How is it that global elite universities operating in a hyper-competitive world replete with aspirational challengers maintain positions of dominance within the field of higher education decade after decade? Taking a Bourdieusian approach, we argue that the highest-ranking universities strategically leverage pronounced philanthropic advantages to differentiate themselves from would-be challengers. Philanthropy is a critical differentiator because it enables elite universities to sustain privileges that attract highly qualified students, faculty and powerful supporters, who in turn boost their competitive positions through acquisition of valuable cultural, social and symbolic resources. Elite universities co-create with stakeholders strong bonds of identification, honing the disposition to give back philanthropically and complete the socially reproductive cycle of elite domination. At a time of increasing concern about social inequalities, our contribution is to uncover how higher education philanthropy-an essentially conservative force-operates to entrench privilege and magnify social differences while purporting to do the opposite.
... One case study could have been used; however, as Johnston (2014) argued, "it is beneficial to have multiple sources to bolster confidence in the findings, whether two or more sources arrive at the same conclusion for comparison or not, providing an option for contrast". Further, Eisenhardt (1989) and Yin (2012) suggests that between four and ten cases usually works well for analytic generalisation. "With fewer than four cases, it might be difficult to generate theory with much complexity and the empirical underpinning is likely to be unconvincing" (Gray, 2014: 7). ...
Article
Full-text available
In the real estate market, boom and decline patterns that influence the development of a country’s economy are often considered. However, there exists limited information on which factors cause the real estate expansion and declines to occur. Therefore, this research explored the factors that cause real estate booms and declines using data from the period 2008 to 2018. The study adopted secondary research using various literature on the real estate boom and decline outlooks for developing countries. Content analysis and fact-finding were used to analyse the secondary data collected to identify the factors that caused the real estate market booms and declines to occur. For in-depth analysis, this study chose to focus on a sample size of four developing countries that display common factors that influence real estate market phases. The results showed that the factors that influenced real estate boom and decline outcomes for the selected developing countries during the period of investigation can be categorised into macro- and micro-economic factors. These included interest rates, tax incentives and policies, economic cycles, population growth, supply and demand levels, number of buyers and sellers, and vacancy levels. The research provides information that could signal the state and direction of the real estate market at a particular time or period, which is relevant to various real estate market participants, including planners, developers, and investors. Further empirical studies are required for greater attention on how the real estate market factors could affect the development of a country.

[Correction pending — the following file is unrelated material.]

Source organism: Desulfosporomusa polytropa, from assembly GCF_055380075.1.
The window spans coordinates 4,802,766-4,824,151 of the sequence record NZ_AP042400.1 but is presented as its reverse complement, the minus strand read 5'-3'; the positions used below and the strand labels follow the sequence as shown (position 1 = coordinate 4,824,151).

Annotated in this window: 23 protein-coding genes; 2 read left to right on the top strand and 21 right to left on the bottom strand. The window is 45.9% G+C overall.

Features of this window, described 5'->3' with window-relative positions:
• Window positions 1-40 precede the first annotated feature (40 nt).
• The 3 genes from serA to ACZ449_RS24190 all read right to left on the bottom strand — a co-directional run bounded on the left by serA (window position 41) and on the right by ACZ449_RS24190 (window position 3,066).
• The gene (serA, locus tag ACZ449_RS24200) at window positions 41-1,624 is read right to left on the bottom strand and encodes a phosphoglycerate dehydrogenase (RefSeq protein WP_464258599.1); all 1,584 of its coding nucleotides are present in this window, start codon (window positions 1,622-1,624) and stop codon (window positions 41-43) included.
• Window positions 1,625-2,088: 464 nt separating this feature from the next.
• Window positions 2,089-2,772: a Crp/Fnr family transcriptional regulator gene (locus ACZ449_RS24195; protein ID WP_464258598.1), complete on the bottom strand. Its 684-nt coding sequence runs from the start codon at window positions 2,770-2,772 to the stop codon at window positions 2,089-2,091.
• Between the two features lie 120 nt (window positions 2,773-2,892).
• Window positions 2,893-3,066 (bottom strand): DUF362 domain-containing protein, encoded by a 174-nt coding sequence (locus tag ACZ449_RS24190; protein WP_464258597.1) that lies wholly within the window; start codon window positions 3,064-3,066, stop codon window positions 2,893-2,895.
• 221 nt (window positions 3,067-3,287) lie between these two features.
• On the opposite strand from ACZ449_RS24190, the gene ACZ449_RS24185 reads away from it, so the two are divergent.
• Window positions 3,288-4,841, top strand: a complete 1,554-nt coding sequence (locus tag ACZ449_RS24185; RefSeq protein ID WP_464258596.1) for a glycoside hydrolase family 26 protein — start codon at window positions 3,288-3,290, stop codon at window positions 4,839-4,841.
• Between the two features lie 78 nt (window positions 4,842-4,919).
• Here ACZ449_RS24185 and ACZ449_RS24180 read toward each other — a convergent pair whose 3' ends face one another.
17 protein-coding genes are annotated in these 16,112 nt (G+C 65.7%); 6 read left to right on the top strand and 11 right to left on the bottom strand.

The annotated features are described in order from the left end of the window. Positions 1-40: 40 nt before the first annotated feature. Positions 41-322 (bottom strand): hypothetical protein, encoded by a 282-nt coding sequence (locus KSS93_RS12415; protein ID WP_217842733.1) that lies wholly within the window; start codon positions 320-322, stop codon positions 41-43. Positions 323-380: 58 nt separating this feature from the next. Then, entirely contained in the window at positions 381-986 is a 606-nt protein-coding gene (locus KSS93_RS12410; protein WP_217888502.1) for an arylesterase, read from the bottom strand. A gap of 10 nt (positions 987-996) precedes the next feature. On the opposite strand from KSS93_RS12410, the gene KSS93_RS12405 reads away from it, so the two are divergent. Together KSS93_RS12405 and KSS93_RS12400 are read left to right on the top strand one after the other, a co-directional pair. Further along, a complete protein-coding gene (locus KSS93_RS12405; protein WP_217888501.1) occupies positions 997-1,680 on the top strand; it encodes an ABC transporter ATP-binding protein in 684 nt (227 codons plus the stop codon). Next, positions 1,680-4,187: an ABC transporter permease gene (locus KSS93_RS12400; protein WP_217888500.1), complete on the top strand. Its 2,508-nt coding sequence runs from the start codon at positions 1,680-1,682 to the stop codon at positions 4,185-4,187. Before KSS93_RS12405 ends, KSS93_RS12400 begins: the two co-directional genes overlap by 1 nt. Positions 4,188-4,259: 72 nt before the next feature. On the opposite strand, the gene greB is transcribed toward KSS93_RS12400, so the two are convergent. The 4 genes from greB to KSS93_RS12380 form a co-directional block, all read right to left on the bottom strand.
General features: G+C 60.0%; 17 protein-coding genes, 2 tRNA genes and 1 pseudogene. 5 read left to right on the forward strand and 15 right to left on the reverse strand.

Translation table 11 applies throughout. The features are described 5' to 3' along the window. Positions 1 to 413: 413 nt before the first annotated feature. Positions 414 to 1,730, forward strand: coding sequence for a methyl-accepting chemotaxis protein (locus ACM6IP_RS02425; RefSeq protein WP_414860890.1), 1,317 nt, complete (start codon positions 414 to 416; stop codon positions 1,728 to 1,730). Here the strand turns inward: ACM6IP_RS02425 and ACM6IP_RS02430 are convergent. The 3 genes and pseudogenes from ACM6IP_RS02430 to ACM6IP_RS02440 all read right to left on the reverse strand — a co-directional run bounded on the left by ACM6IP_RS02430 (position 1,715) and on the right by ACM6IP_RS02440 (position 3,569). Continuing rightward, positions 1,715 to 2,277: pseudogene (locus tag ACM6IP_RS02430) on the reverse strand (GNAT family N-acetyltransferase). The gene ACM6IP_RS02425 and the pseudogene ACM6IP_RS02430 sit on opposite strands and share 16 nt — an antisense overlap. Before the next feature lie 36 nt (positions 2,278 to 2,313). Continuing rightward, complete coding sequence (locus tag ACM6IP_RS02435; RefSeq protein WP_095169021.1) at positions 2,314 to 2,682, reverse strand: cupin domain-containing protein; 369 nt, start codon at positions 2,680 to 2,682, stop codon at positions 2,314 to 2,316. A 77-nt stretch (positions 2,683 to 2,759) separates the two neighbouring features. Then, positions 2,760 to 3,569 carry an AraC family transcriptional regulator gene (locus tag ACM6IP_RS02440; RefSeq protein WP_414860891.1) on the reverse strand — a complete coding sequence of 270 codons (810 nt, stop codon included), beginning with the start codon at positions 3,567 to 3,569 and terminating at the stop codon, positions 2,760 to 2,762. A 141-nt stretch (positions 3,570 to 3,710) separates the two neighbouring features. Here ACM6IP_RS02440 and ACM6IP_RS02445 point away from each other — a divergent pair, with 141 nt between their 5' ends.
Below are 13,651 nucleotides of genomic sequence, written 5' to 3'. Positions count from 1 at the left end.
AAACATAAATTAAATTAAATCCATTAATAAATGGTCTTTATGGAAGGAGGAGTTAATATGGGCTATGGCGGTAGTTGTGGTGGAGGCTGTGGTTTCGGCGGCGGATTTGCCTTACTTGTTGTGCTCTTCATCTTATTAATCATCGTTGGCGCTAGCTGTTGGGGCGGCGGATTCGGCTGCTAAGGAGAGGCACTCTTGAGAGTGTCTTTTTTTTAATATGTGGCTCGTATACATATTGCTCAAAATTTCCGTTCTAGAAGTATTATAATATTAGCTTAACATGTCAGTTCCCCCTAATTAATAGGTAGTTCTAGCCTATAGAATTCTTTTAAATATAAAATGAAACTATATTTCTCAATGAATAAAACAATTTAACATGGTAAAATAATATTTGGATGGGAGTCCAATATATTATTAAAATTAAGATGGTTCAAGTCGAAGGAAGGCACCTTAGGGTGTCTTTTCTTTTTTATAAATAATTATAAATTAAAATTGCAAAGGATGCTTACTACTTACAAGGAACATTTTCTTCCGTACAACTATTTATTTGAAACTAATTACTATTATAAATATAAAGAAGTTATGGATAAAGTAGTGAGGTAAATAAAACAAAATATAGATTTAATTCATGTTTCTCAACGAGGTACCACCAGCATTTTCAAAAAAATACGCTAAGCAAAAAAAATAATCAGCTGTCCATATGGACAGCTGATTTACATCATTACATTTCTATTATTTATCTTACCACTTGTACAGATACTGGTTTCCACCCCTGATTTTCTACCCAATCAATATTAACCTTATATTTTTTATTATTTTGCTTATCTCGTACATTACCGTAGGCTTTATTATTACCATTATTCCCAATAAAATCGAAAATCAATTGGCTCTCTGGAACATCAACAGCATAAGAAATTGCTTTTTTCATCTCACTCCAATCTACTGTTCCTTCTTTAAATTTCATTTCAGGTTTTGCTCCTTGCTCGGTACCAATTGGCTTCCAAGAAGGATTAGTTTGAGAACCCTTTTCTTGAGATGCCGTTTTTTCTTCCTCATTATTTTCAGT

... Rather, it can be used in case studies as an initial guide, part of an iterative Creative Commons Attribution 3.0 Austria (CC BY 3.0), 2022. process, and part of a final product (Eisenhardt, 1989;Walsham, 1995). Each type of use is presented with an example below: ...
Article
Full-text available
This paper presents an Open Government Data (OGD) publisher framework, with work roles, field of work, and environmental descriptions. Previous knowledge about publishers' work is fragmented, with gaps and variations, indicating a high level of complexity with variations in approaches and processes. A two-stage research approach, based on Design Science Research, was used to synthesize the publisher framework. First, a tentative framework was synthesized from previous research, empirical material, and public documents. Second, it was reviewed by informed OGD experts, as well as researchers attending a work conference, and evaluated in two international contexts. As a result, the publisher framework includes environments, social units, and fields of work. The publisher framework is ready to be evaluated in other international contexts, where as, practitioners can use it to inform their work.
... In order to meet the needs of practice, this study adopts the case study method especially advocated in the top academic field of international economic management as the main research method. Aberdeen and Yin's replication logic [8] and Eisenhardt and Graebner's replication and expansion logic [9] are the most used management case study methodologies in top management journals at present. e Chinese sports industry involved in this study has been rising for a short time, and there are few relevant studies. ...